Mil­i­tary ready to fly out re­lief to Nepal on C-130

The China Post - - LOCAL - BY JOSEPH YEH

Tai­wan’s mil­i­tary is on standby and will be ready to dis­patch its C-130 trans­port air­craft to air­lift sup­plies to Nepal in ar­eas dev­as­tated by earth­quake, the Min­istry of Na­tional De­fense (MND) said yes­ter­day.

Speak­ing at a news brief­ing, mil­i­tary spokesman Luo Shou-he (

) said the min­istry had in­structed Air Force Head­quar­ters to as­sess and plan the post-dis­as­ter re­lief mission over the past few days fol- low­ing the dev­as­tat­ing earth­quake that hit Nepal on Satur­day, killing thou­sands.

Now the plan has been com­pleted and the mil­i­tary is on standby pending a gov­ern­ment de­ci­sion on whether to send mil­i­tary trans­port air­craft to Nepal, he noted.

The Air Force is ready to con­duct the dis­as­ter re­lief mission once other coun­tries have agreed to al­low Tai­wanese mil­i­tary air­craft to fly through their airspace, Luo noted.

A mil­i­tary of­fi­cial who prefers to stay anony­mous yes­ter­day told lo­cal me­dia that mil­i­tary per­son­nel have com­pleted flight sim­u­la­tions for fly­ing the C-130 air­craft to Kathmandu.

A to­tal of 11 mil­i­tary med­i­cal team mem­bers are on standby to carry out the mission, the of­fi­cial noted.

It could take 11 to 14 hours to fly the C-130 craft to Kathmandu with med­i­cal teams and sup­plies, the of­fi­cial said.

The For­eign Min­istry

is

still in talks with re­lated coun­tries to see if it is pos­si­ble to carry out the mission, the of­fi­cial noted.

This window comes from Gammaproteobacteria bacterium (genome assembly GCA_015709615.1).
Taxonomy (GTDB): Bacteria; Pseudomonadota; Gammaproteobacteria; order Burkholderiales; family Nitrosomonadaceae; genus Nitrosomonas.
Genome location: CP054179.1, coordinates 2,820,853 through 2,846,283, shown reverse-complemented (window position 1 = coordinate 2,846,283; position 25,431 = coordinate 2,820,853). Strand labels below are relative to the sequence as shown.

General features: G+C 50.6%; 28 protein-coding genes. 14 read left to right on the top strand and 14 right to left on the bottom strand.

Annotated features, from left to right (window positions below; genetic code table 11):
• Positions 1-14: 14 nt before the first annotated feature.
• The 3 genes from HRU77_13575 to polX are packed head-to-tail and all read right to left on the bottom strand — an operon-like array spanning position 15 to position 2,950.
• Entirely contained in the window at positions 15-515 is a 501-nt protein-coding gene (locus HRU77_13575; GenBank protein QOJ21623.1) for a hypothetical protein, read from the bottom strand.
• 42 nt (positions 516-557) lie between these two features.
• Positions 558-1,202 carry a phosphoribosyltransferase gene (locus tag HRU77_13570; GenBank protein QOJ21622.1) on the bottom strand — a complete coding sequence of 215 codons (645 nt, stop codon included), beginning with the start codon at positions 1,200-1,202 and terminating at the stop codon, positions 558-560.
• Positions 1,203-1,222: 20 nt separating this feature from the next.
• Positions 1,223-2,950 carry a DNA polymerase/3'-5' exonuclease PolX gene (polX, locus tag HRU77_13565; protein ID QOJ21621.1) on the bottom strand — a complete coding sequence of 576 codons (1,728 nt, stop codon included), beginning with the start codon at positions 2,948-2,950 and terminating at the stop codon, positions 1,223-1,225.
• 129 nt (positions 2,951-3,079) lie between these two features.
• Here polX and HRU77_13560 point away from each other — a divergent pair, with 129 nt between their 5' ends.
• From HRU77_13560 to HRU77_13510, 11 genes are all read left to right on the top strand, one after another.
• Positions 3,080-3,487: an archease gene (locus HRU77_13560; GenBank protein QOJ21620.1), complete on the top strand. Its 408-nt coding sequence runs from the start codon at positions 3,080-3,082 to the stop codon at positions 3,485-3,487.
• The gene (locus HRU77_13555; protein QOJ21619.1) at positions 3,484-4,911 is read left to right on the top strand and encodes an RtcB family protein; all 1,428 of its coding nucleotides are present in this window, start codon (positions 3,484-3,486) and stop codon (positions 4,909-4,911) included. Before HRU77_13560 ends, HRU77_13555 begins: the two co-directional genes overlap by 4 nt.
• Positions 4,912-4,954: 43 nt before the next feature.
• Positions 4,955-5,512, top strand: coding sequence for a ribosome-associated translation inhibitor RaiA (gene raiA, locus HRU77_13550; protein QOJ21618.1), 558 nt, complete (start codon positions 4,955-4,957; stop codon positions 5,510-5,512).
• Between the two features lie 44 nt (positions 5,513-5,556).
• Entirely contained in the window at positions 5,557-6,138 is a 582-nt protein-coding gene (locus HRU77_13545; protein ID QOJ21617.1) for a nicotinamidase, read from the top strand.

He said, how­ever, that it will be more cost ef­fec­tive and eco­nom­i­cal to send civil­ian air­craft for the mission in­stead of mil­i­tary ones be­cause the flight routes in­volve trav­el­ing through the airspace of many coun­tries.

The mil­i­tary air­craft also need to stop for re­fu­el­ing dur­ing the long flight, the of­fi­cial noted.

Mean­while, asked to com­ment, For­eign Min­is­ter David Lin (

) yes­ter­day told the Chi­ne­se­lan­guage Ap­ple Daily that the R.O.C. gov­ern­ment of­fi­cials have ex­pressed their in­ten­tion to their Nepalese coun­ter­parts to send res­cue teams and sup­plies to as­sist post-dis­as­ter re­lief work.

Nepal’s gov­ern­ment has ex­pressed grat­i­tude for the of­fer and said it will let Tai­wan know if it needs as­sis­tance, Lin noted.

Dur­ing a press con­fer­ence on Mon­day, Lin ex­plained that Kath- mandu has so far only asked for as­sis­tance for search and res­cue ef­forts from neigh­bor­ing coun­tries.

He noted that the de­ci­sion has noth­ing to do with main­land Chi­nese pres­sure or the coun­tries’ lack of of­fi­cial diplo­matic ties.

Pre­vi­ous C-130 Mis­sions

The R.O.C. gov­ern­ment pre­vi­ously sent C-130 mil­i­tary trans­port air­craft car­ry­ing sup­plies to the Philip­pines as part of Tai­wan’s hu­man­i­tar­ian aid mission in the South- east Asian coun­try in the af­ter­math of Ty­phoon Haiyan on Novem­ber 2013, de­spite the lack of of­fi­cial ties.

R.O.C. Air Force C-130 Her­cules trans­port air­craft car­ried out sim­i­lar mis­sions in 2004 and 2010.

In 2004, sim­i­lar air­craft were used to per­form a re­lief mission for vic­tims of a tsunami in Southeast Asia, while in 2010, the trans­port plane de­liv­ered med­i­cal sup­plies and re­lief goods to earth­quake- rav­aged Haiti, one of Tai­wan’s 22 diplo­matic al­lies.

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